The paper investigates the flows of FDI and trade in eight high performing East Asian economies with a focus on the relationship between FDI and host country exports. The development and importance of FDI and trade for the region is described. The empirical part of the paper examines the relationship between FDI and host country exports, using data for the period 1980 to 2003. Time series regressions for individual economies as well as panel data estimation indicate that FDI inflows have a significant and positive effect on host country exports, suggesting that export-platform FDI may be important for the East Asian economies. No clear link between outflows of FDI and exports was found, allowing FDI outflows to function as both a complement and a substitute for source country exports. Granger causality tests find indications of FDI inflows causing exports, providing further evidence that the export-platform FDI strategy applies for the East Asian economies.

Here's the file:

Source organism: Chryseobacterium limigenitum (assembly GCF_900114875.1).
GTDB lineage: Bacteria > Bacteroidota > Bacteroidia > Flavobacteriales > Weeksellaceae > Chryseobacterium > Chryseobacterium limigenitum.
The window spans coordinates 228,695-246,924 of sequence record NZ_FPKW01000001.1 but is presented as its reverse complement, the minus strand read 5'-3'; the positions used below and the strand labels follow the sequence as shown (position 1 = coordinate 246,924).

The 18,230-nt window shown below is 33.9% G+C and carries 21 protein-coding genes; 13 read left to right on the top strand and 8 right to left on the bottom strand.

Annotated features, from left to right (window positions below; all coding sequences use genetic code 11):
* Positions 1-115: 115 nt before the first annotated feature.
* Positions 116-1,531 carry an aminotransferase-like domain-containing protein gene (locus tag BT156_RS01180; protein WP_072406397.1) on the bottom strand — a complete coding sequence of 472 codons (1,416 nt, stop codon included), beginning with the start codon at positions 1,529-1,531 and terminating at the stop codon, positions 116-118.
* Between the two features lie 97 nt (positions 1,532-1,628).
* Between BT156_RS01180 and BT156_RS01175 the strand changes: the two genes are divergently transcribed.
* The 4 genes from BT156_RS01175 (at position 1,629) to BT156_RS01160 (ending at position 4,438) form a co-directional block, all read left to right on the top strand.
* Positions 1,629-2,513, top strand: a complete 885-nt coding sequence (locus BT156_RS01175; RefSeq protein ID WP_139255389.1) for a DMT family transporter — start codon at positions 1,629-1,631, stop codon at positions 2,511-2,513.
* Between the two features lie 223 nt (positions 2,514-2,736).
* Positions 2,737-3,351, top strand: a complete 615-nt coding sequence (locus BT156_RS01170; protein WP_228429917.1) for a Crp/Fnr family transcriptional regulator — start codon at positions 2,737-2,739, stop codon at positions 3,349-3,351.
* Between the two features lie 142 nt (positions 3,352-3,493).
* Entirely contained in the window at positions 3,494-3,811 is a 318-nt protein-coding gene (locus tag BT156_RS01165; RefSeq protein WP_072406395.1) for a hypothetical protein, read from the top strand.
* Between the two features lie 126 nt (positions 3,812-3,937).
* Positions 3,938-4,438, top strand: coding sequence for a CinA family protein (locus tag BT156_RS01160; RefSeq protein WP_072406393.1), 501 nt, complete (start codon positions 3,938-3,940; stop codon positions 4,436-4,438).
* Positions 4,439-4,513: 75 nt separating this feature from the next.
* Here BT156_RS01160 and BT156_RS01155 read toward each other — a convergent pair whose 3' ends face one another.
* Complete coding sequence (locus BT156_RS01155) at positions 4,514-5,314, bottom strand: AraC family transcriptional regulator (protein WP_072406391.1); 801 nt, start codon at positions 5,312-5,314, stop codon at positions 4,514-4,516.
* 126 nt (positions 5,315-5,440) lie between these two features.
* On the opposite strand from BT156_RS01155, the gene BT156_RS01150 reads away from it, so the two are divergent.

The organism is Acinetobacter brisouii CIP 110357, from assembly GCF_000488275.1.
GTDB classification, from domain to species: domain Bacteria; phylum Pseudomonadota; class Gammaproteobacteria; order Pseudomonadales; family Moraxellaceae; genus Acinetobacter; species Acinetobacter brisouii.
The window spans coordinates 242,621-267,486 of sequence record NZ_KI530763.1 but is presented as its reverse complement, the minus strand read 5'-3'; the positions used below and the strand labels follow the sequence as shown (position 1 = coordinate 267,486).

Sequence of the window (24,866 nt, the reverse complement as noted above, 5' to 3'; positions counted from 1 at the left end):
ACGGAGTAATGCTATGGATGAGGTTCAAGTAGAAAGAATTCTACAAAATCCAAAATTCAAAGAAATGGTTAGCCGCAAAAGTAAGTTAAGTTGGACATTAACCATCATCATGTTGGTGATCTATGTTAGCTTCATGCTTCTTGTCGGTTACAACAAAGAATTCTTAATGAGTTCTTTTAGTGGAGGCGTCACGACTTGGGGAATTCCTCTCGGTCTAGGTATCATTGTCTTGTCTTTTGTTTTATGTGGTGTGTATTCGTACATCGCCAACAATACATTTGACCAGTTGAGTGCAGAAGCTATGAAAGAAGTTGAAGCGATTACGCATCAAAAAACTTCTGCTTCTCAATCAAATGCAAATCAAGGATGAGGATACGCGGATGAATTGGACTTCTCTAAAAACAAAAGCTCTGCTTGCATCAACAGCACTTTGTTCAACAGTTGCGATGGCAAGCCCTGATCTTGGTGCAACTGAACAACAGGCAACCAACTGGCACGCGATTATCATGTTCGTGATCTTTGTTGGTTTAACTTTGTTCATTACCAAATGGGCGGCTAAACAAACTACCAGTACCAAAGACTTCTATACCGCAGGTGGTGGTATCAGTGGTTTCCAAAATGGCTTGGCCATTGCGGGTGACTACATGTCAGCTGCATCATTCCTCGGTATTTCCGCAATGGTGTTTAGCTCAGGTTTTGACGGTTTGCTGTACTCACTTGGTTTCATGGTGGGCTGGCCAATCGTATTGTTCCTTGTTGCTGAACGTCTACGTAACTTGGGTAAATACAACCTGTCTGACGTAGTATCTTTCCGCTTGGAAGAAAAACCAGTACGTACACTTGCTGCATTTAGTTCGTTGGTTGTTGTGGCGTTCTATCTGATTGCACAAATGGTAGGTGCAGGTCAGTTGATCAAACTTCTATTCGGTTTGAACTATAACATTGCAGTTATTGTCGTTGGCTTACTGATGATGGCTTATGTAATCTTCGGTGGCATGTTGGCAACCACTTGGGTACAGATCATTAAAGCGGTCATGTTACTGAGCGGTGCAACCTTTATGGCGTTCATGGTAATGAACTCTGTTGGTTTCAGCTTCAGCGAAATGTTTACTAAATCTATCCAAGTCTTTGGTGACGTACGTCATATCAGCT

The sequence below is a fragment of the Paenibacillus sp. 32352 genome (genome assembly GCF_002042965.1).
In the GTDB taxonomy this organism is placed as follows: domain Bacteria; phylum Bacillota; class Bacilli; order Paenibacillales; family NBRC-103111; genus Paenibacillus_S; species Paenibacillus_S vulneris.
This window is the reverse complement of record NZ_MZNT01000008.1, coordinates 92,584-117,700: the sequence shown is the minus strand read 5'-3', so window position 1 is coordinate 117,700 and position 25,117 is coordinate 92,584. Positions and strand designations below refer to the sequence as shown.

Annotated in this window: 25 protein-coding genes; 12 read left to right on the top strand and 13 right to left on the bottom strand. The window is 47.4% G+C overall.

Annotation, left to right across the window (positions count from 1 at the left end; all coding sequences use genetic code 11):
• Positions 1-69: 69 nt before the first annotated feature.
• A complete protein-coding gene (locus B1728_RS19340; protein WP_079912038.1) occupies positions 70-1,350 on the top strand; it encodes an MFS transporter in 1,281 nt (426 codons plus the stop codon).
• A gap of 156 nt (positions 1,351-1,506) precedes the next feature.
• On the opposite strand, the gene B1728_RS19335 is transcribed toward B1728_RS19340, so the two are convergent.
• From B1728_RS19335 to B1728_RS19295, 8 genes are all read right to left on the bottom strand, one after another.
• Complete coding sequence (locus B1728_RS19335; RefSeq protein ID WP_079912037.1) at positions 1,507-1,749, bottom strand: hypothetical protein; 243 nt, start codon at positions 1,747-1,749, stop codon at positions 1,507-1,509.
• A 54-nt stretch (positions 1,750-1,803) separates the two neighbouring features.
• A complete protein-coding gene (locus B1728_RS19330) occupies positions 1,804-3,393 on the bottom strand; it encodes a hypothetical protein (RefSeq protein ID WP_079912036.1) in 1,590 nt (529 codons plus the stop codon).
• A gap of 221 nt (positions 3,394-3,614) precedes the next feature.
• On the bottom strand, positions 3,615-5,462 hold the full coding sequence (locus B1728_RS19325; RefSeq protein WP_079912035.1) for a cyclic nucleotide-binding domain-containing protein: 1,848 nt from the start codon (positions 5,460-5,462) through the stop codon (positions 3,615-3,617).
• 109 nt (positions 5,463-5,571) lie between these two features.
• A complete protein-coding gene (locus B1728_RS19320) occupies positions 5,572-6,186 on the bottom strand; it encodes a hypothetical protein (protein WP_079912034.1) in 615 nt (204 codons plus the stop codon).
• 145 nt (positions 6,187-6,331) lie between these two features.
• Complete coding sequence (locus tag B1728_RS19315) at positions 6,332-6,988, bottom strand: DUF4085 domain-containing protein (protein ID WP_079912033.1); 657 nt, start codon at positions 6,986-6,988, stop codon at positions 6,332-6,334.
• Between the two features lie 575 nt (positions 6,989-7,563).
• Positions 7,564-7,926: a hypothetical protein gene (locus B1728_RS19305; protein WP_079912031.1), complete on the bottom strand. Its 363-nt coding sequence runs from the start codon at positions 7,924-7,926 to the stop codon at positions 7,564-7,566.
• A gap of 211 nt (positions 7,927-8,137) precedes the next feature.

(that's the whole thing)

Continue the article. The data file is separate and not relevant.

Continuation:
Introduction: Multinational enterprises (MNEs) generate the global flows of foreign direct investment but they are also extremely important for global trade flows. UNCTAD (2004) estimates that MNEs account for around two-thirds of world exports. Since MNEs are responsible for a large proportion of world trade, one may conjecture that there is a close relationship between flows of FDI and trade. An MNE network, consisting of a parent and affiliates, generates simultaneous flows of goods and investments. There is an increasing body of knowledge and associated models which explain international trade, but there is less theoretical consensus about the relationship between trade flows and FDI. The fact that exporting and local production are alternative ways for an MNE to serve the demand in a foreign market suggests a substituary relationship between FDI and trade. MNE production in the host country implies that local production is a substitute for exports from the home country. On the other hand, MNE affiliate production in a host country can generate a demand for intermediate goods from the parent, resulting in a complementary relationship between flows of FDI and trade (exports). Theoretical reasoning therefore supports both a complementary and a substituary relationship between FDI and trade, providing a strong incentive for empirical analysis.
Author: Andreas Johnson
Source: Royal Institute of Technology
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